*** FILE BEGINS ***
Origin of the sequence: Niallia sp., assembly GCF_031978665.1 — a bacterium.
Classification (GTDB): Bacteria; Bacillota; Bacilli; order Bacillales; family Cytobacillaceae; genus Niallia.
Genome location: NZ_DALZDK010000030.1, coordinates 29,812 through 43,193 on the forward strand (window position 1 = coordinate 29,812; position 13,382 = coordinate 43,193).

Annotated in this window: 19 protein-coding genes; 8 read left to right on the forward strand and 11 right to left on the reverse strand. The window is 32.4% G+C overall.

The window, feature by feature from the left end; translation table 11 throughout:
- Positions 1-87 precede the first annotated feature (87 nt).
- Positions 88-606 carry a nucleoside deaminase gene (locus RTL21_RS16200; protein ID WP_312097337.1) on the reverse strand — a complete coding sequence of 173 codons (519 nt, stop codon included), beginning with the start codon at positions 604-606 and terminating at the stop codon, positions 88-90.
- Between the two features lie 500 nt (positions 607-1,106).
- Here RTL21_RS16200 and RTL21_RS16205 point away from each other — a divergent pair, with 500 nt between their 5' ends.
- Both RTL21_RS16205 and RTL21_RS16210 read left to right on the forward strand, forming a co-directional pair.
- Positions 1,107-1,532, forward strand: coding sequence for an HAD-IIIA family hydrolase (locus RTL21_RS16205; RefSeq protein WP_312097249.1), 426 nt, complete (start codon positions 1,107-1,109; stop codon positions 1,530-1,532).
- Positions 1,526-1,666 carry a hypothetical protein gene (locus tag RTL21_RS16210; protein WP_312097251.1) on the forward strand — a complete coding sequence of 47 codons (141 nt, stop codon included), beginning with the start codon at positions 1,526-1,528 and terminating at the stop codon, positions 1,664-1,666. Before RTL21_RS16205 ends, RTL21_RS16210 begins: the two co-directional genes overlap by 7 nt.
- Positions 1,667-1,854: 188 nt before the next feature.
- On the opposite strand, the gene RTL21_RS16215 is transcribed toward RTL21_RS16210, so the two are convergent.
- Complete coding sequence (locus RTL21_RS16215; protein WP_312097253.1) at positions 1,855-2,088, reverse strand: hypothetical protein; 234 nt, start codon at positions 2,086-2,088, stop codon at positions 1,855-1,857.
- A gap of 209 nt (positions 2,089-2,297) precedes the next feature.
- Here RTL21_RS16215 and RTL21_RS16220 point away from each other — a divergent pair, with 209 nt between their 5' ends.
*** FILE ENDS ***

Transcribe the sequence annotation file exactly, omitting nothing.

Origin of the sequence: Niallia sp., assembly GCF_031978665.1 — a bacterium.
Classification (GTDB): Bacteria; Bacillota; Bacilli; order Bacillales; family Cytobacillaceae; genus Niallia.
Genome location: NZ_DALZDK010000030.1, coordinates 29,812 through 43,193 on the forward strand (window position 1 = coordinate 29,812; position 13,382 = coordinate 43,193).

Annotated in this window: 19 protein-coding genes; 8 read left to right on the forward strand and 11 right to left on the reverse strand. The window is 32.4% G+C overall.

The window, feature by feature from the left end; translation table 11 throughout:
- Positions 1-87 precede the first annotated feature (87 nt).
- Positions 88-606 carry a nucleoside deaminase gene (locus RTL21_RS16200; protein ID WP_312097337.1) on the reverse strand — a complete coding sequence of 173 codons (519 nt, stop codon included), beginning with the start codon at positions 604-606 and terminating at the stop codon, positions 88-90.
- Between the two features lie 500 nt (positions 607-1,106).
- Here RTL21_RS16200 and RTL21_RS16205 point away from each other — a divergent pair, with 500 nt between their 5' ends.
- Both RTL21_RS16205 and RTL21_RS16210 read left to right on the forward strand, forming a co-directional pair.
- Positions 1,107-1,532, forward strand: coding sequence for an HAD-IIIA family hydrolase (locus RTL21_RS16205; RefSeq protein WP_312097249.1), 426 nt, complete (start codon positions 1,107-1,109; stop codon positions 1,530-1,532).
- Positions 1,526-1,666 carry a hypothetical protein gene (locus tag RTL21_RS16210; protein WP_312097251.1) on the forward strand — a complete coding sequence of 47 codons (141 nt, stop codon included), beginning with the start codon at positions 1,526-1,528 and terminating at the stop codon, positions 1,664-1,666. Before RTL21_RS16205 ends, RTL21_RS16210 begins: the two co-directional genes overlap by 7 nt.
- Positions 1,667-1,854: 188 nt before the next feature.
- On the opposite strand, the gene RTL21_RS16215 is transcribed toward RTL21_RS16210, so the two are convergent.
- Complete coding sequence (locus RTL21_RS16215; protein WP_312097253.1) at positions 1,855-2,088, reverse strand: hypothetical protein; 234 nt, start codon at positions 2,086-2,088, stop codon at positions 1,855-1,857.
- A gap of 209 nt (positions 2,089-2,297) precedes the next feature.
- Here RTL21_RS16215 and RTL21_RS16220 point away from each other — a divergent pair, with 209 nt between their 5' ends.